The plaintiffs allege that the defendants engaged in a conspiracy to defraud by directing a massive, fraudulent marketing plan designed to make PB the "material of choice" in the plumbing market, so that by the end of Shell's ten-year period of exclusive rights, Shell would have a commanding market position. This marketing campaign was directed at building code approval officials, members of the building industry such as builders and plumbers, and other consumers.
The plaintiffs filed suit in district court alleging violations of civil RICO.1 The district court granted the defendants' Rule 12(b)(6) motion to dismiss because the plaintiffs conceded that they did not detrimentally rely on any of the defendants' allegedly fraudulent misrepresentations that served as the basis for the RICO claims. The district court held that such reliance is a necessary predicate for establishing proximate cause under RICO. It denied a motion for reconsideration, and the plaintiffs appealed.
RICO provides that "[a]ny person injured in his business or property by reason of a violation of section 1962 of this chapter may sue therefor . . . ."2 The Supreme Court, in Holmes v. Securities Investor Protection Corp.,3 explicitly confirmed that the "by reason of" language in RICO requires a causal connection between the predicate mail or wire fraud and a plaintiff's injury that includes "but for" and "proximate" causation.4
The question before us is whether a plaintiff's reliance on the predicate mail or wire fraud is necessary in order to establish proximate causation. In Armco Industries Credit Corp. v. SLT Warehouse Co.,5 this court distinguished mail fraud under RICO from common law fraud and stated that "to find a violation of the federal mail fraud statute it is not necessary that the victim have detrimentallyrelied on the mailed misrepresentations."6 Ours is a different question.
It is true that the court in Armco found no error when the trial judge refused to instruct the jury that a showing of reliance was necessary in order to establish proximate causation under RICO.7 It is equally the case that the court observed that reliance is not an element of the underlying offense of mail fraud, and ignored the issue of whether such reliance would be necessary in order to prove proximate causation.8 Armco aside, these issues are distinct: the government can punish unsuccessful schemes to defraud because the underlying mail fraud violation does not require reliance, but a civil plaintiff "faces an additional hurdle" and must show an injury caused "by reason of" the violation.9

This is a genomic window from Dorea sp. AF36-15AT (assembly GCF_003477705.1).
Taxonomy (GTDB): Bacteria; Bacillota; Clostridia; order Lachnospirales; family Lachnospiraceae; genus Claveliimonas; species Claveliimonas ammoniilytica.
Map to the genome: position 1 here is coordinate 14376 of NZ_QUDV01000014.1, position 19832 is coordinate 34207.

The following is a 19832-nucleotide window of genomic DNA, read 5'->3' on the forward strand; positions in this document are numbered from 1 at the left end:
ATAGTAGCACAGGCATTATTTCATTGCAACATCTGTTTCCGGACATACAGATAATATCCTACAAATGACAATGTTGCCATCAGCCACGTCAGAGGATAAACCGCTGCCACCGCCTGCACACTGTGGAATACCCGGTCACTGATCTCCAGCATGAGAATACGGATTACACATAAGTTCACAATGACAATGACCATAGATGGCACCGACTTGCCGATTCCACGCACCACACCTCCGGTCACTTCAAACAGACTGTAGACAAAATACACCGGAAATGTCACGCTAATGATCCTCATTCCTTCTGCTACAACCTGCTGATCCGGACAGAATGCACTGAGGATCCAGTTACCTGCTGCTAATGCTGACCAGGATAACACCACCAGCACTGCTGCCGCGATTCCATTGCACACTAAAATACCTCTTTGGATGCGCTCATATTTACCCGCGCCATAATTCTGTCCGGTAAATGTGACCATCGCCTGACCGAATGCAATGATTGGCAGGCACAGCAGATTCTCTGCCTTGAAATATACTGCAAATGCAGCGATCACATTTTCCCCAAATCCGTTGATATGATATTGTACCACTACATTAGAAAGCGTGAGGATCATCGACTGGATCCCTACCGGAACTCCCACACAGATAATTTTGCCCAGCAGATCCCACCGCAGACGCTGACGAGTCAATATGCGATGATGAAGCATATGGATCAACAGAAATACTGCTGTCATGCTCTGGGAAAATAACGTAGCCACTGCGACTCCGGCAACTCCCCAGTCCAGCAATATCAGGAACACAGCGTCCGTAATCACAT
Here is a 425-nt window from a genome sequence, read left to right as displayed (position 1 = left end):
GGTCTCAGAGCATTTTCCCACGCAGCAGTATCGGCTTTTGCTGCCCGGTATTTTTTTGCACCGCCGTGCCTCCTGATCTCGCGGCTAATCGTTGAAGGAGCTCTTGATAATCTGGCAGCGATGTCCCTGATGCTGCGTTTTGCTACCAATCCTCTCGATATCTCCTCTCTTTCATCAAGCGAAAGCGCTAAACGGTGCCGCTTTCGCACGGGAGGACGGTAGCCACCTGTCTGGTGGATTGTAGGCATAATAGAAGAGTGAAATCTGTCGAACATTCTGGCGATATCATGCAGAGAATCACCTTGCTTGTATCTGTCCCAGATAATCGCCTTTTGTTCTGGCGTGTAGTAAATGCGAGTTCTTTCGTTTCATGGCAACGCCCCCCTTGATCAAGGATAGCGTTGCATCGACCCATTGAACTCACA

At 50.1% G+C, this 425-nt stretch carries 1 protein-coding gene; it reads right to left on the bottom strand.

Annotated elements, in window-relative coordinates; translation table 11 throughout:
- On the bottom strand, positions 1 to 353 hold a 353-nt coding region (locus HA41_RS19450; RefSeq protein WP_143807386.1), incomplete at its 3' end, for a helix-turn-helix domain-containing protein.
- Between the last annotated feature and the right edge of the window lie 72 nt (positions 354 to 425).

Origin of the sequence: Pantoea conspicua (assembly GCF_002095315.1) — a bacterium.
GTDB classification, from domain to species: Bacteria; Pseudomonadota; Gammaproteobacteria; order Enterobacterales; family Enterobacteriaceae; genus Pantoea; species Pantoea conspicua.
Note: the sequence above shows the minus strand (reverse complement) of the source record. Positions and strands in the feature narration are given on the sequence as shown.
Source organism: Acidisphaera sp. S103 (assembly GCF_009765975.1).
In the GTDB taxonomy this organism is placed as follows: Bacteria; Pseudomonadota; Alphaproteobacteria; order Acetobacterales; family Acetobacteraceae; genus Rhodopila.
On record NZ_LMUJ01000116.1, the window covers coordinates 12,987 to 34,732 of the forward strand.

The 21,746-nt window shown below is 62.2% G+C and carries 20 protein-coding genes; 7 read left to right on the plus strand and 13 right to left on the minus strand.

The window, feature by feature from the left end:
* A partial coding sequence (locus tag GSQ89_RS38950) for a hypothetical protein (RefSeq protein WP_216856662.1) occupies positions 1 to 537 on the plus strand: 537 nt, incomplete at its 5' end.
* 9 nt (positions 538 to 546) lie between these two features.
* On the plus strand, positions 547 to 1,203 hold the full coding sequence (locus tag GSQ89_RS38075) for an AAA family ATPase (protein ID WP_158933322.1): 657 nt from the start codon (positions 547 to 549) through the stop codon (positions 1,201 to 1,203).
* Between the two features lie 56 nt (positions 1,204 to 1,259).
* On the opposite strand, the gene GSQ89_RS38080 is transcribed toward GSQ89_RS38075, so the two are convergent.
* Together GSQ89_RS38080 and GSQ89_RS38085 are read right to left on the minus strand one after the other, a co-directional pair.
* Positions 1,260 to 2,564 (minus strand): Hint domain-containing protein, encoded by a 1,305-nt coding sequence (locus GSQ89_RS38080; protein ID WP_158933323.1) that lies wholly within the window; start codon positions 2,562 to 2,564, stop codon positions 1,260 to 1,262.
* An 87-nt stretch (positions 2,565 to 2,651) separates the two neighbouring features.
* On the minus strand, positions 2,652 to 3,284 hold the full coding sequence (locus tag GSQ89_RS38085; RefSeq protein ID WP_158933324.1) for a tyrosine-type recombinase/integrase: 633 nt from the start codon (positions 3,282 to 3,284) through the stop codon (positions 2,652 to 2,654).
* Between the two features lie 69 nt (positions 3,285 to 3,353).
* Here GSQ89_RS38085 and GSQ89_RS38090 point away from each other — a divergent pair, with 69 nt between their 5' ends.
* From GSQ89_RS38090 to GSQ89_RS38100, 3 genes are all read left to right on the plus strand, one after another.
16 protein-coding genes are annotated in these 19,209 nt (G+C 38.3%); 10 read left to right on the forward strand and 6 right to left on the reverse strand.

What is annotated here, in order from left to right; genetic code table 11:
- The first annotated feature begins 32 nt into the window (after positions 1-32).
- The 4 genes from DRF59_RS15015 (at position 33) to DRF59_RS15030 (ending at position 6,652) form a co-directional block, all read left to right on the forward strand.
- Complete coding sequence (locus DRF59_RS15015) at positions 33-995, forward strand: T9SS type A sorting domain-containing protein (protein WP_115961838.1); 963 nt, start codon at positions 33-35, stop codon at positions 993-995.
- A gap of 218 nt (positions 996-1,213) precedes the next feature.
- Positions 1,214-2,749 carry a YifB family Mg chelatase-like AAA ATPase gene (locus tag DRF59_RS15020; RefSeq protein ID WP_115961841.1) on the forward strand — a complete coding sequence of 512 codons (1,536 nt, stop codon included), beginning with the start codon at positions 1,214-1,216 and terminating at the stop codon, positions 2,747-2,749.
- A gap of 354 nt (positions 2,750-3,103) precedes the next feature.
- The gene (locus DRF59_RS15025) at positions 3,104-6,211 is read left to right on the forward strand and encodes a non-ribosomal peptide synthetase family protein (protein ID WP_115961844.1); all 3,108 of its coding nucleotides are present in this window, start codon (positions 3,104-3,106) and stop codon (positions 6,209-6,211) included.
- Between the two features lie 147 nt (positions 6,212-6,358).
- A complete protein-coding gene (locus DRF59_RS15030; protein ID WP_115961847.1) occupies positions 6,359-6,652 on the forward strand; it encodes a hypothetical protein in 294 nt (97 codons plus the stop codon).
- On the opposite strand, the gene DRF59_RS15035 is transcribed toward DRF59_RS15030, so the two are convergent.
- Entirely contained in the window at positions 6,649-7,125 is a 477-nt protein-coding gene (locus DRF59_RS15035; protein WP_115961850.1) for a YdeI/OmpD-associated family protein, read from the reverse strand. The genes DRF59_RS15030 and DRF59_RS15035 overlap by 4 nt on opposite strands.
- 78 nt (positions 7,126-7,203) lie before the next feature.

When Armco was decided, the Fifth Circuit had not yet interpreted the "by reason of" language of 18 U.S.C. § 1964(c) to impose a proximate causation requirement,10 and this circuit still allowed recovery for more indirect injuries.11 Since that time, the Fifth Circuit in Zervas v. Faulkner12 and the Supreme Court in Holmes have explicitly adopted a traditional proximate causation requirement.13 Armco does not then answer the question before us: whether reliance is necessary to establish proximate cause under RICO. To hold otherwise would imply that Armco silently imposed a proximate causation requirement that was not explicitly adopted until several years hence in Zervas and Holmes.14 To the extent it held that proximate cause was not required, it has been overturned by Holmes.